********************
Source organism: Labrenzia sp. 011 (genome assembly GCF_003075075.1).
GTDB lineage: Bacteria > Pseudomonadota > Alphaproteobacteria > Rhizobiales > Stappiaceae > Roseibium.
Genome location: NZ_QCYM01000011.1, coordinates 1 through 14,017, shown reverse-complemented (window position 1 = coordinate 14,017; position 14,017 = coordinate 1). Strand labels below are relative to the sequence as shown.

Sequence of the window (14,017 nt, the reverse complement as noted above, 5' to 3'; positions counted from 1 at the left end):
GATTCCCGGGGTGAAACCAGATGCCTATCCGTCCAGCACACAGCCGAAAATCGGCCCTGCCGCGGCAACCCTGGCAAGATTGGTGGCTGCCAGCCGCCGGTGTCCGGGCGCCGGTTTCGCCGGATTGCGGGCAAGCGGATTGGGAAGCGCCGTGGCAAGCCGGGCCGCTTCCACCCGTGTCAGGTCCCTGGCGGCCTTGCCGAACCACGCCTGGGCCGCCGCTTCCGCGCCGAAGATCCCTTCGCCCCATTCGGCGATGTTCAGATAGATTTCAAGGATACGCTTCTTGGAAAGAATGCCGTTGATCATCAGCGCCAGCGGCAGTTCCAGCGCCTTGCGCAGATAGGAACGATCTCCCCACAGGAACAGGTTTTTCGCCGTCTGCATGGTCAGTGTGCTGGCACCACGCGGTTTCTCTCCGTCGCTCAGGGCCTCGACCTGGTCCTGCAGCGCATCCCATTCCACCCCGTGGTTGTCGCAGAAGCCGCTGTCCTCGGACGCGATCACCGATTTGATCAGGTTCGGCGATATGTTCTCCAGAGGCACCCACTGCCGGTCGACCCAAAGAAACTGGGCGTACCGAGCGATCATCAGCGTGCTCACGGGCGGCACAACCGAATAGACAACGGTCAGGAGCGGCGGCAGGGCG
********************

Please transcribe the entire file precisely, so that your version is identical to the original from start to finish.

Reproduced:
Source organism: Labrenzia sp. 011 (genome assembly GCF_003075075.1).
GTDB lineage: Bacteria > Pseudomonadota > Alphaproteobacteria > Rhizobiales > Stappiaceae > Roseibium.
Genome location: NZ_QCYM01000011.1, coordinates 1 through 14,017, shown reverse-complemented (window position 1 = coordinate 14,017; position 14,017 = coordinate 1). Strand labels below are relative to the sequence as shown.

Sequence of the window (14,017 nt, the reverse complement as noted above, 5' to 3'; positions counted from 1 at the left end):
GATTCCCGGGGTGAAACCAGATGCCTATCCGTCCAGCACACAGCCGAAAATCGGCCCTGCCGCGGCAACCCTGGCAAGATTGGTGGCTGCCAGCCGCCGGTGTCCGGGCGCCGGTTTCGCCGGATTGCGGGCAAGCGGATTGGGAAGCGCCGTGGCAAGCCGGGCCGCTTCCACCCGTGTCAGGTCCCTGGCGGCCTTGCCGAACCACGCCTGGGCCGCCGCTTCCGCGCCGAAGATCCCTTCGCCCCATTCGGCGATGTTCAGATAGATTTCAAGGATACGCTTCTTGGAAAGAATGCCGTTGATCATCAGCGCCAGCGGCAGTTCCAGCGCCTTGCGCAGATAGGAACGATCTCCCCACAGGAACAGGTTTTTCGCCGTCTGCATGGTCAGTGTGCTGGCACCACGCGGTTTCTCTCCGTCGCTCAGGGCCTCGACCTGGTCCTGCAGCGCATCCCATTCCACCCCGTGGTTGTCGCAGAAGCCGCTGTCCTCGGACGCGATCACCGATTTGATCAGGTTCGGCGATATGTTCTCCAGAGGCACCCACTGCCGGTCGACCCAAAGAAACTGGGCGTACCGAGCGATCATCAGCGTGCTCACGGGCGGCACAACCGAATAGACAACGGTCAGGAGCGGCGGCAGGGCG